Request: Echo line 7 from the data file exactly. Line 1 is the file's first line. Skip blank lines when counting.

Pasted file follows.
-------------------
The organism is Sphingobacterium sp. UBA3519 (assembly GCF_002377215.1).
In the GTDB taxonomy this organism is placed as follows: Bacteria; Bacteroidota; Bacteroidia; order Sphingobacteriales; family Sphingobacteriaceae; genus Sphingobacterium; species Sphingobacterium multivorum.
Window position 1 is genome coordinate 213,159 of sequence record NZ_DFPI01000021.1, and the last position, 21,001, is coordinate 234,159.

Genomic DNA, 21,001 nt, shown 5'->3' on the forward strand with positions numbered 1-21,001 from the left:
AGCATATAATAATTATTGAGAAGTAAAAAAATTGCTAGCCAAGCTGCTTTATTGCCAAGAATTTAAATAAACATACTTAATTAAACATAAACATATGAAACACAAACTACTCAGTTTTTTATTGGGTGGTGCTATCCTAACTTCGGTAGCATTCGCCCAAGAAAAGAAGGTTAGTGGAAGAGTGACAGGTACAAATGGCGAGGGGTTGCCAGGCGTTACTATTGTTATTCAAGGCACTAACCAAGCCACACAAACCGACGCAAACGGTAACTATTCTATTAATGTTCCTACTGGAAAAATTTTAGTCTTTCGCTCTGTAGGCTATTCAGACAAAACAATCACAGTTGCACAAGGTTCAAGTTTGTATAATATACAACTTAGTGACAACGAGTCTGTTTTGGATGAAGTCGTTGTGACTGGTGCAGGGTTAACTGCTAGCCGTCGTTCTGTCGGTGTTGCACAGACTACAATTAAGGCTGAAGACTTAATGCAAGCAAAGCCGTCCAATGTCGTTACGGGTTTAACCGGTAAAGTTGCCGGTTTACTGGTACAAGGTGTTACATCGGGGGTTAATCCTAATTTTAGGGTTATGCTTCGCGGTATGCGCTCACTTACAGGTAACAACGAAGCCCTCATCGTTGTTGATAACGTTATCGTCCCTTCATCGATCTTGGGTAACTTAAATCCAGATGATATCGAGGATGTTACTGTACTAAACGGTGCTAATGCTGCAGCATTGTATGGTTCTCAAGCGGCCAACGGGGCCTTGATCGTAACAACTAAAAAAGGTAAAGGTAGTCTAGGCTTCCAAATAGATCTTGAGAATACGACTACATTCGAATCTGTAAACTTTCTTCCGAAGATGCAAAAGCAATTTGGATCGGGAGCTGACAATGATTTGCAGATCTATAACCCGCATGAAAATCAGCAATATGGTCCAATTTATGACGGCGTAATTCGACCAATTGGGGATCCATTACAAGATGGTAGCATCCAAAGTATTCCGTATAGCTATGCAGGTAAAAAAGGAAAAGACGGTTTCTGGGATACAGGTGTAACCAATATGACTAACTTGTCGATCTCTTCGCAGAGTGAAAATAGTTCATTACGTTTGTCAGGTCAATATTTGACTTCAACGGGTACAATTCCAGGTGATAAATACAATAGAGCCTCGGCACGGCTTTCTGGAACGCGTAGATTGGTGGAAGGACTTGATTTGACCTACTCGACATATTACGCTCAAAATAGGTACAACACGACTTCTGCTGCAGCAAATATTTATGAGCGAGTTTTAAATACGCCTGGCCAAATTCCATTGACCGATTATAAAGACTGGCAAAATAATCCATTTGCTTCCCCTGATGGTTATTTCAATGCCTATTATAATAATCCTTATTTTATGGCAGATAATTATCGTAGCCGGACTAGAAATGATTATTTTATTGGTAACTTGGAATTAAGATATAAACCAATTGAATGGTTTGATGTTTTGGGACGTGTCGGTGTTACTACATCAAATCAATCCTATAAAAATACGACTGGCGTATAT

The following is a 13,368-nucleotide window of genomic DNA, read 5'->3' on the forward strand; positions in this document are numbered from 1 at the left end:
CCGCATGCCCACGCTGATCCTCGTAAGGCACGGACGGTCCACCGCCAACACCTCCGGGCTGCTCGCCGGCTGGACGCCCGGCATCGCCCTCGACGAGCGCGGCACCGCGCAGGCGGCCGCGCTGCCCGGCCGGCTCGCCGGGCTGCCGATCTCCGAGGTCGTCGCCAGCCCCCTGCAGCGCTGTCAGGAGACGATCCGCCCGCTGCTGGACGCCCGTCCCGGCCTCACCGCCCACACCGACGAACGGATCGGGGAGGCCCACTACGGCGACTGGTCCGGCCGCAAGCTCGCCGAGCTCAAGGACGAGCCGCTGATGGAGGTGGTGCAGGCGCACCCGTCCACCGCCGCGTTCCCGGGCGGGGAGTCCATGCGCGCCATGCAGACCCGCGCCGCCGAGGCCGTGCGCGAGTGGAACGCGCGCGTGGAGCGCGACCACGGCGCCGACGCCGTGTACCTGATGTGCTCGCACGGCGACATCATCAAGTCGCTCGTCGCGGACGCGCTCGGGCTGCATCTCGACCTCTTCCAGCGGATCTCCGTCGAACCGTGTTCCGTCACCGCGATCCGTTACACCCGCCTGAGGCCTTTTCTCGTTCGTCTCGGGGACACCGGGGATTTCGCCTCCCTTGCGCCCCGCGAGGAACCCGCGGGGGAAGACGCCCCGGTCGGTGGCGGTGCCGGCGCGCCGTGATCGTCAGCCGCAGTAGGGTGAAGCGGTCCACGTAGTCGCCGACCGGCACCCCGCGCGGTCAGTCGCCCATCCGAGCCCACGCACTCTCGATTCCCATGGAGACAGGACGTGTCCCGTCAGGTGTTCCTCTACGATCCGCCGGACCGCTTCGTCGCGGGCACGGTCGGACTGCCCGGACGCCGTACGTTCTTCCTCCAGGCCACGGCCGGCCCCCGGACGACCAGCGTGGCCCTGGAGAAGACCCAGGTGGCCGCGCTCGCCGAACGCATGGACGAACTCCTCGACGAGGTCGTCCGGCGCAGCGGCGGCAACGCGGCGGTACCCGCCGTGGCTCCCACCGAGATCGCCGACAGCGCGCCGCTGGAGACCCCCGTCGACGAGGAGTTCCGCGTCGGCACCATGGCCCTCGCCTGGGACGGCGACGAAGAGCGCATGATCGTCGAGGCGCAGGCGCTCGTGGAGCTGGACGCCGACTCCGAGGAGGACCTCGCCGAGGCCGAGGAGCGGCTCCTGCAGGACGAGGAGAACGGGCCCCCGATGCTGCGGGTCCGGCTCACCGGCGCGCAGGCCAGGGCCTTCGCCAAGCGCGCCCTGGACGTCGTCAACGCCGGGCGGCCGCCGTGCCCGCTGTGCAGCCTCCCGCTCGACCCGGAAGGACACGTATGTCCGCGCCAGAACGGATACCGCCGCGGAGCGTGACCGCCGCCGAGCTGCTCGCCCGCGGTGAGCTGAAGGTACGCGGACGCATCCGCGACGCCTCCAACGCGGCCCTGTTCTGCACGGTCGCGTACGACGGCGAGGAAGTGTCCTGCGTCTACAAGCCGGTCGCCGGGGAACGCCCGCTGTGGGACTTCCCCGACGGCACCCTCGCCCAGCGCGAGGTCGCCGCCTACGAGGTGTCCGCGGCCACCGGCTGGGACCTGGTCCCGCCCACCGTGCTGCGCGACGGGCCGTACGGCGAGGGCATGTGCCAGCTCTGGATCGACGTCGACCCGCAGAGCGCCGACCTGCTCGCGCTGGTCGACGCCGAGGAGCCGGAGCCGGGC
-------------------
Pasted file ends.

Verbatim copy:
CCGCATGCCCACGCTGATCCTCGTAAGGCACGGACGGTCCACCGCCAACACCTCCGGGCTGCTCGCCGGCTGGACGCCCGGCATCGCCCTCGACGAGCGCGGCACCGCGCAGGCGGCCGCGCTGCCCGGCCGGCTCGCCGGGCTGCCGATCTCCGAGGTCGTCGCCAGCCCCCTGCAGCGCTGTCAGGAGACGATCCGCCCGCTGCTGGACGCCCGTCCCGGCCTCACCGCCCACACCGACGAACGGATCGGGGAGGCCCACTACGGCGACTGGTCCGGCCGCAAGCTCGCCGAGCTCAAGGACGAGCCGCTGATGGAGGTGGTGCAGGCGCACCCGTCCACCGCCGCGTTCCCGGGCGGGGAGTCCATGCGCGCCATGCAGACCCGCGCCGCCGAGGCCGTGCGCGAGTGGAACGCGCGCGTGGAGCGCGACCACGGCGCCGACGCCGTGTACCTGATGTGCTCGCACGGCGACATCATCAAGTCGCTCGTCGCGGACGCGCTCGGGCTGCATCTCGACCTCTTCCAGCGGATCTCCGTCGAACCGTGTTCCGTCACCGCGATCCGTTACACCCGCCTGAGGCCTTTTCTCGTTCGTCTCGGGGACACCGGGGATTTCGCCTCCCTTGCGCCCCGCGAGGAACCCGCGGGGGAAGACGCCCCGGTCGGTGGCGGTGCCGGCGCGCCGTGATCGTCAGCCGCAGTAGGGTGAAGCGGTCCACGTAGTCGCCGACCGGCACCCCGCGCGGTCAGTCGCCCATCCGAGCCCACGCACTCTCGATTCCCATGGAGACAGGACGTGTCCCGTCAGGTGTTCCTCTACGATCCGCCGGACCGCTTCGTCGCGGGCACGGTCGGACTGCCCGGACGCCGTACGTTCTTCCTCCAGGCCACGGCCGGCCCCCGGACGACCAGCGTGGCCCTGGAGAAGACCCAGGTGGCCGCGCTCGCCGAACGCATGGACGAACTCCTCGACGAGGTCGTCCGGCGCAGCGGCGGCAACGCGGCGGTACCCGCCGTGGCTCCCACCGAGATCGCCGACAGCGCGCCGCTGGAGACCCCCGTCGACGAGGAGTTCCGCGTCGGCACCATGGCCCTCGCCTGGGACGGCGACGAAGAGCGCATGATCGTCGAGGCGCAGGCGCTCGTGGAGCTGGACGCCGACTCCGAGGAGGACCTCGCCGAGGCCGAGGAGCGGCTCCTGCAGGACGAGGAGAACGGGCCCCCGATGCTGCGGGTCCGGCTCACCGGCGCGCAGGCCAGGGCCTTCGCCAAGCGCGCCCTGGACGTCGTCAACGCCGGGCGGCCGCCGTGCCCGCTGTGCAGCCTCCCGCTCGACCCGGAAGGACACGTATGTCCGCGCCAGAACGGATACCGCCGCGGAGCGTGACCGCCGCCGAGCTGCTCGCCCGCGGTGAGCTGAAGGTACGCGGACGCATCCGCGACGCCTCCAACGCGGCCCTGTTCTGCACGGTCGCGTACGACGGCGAGGAAGTGTCCTGCGTCTACAAGCCGGTCGCCGGGGAACGCCCGCTGTGGGACTTCCCCGACGGCACCCTCGCCCAGCGCGAGGTCGCCGCCTACGAGGTGTCCGCGGCCACCGGCTGGGACCTGGTCCCGCCCACCGTGCTGCGCGACGGGCCGTACGGCGAGGGCATGTGCCAGCTCTGGATCGACGTCGACCCGCAGAGCGCCGACCTGCTCGCGCTGGTCGACGCCGAGGAGCCGGAGCCGGGC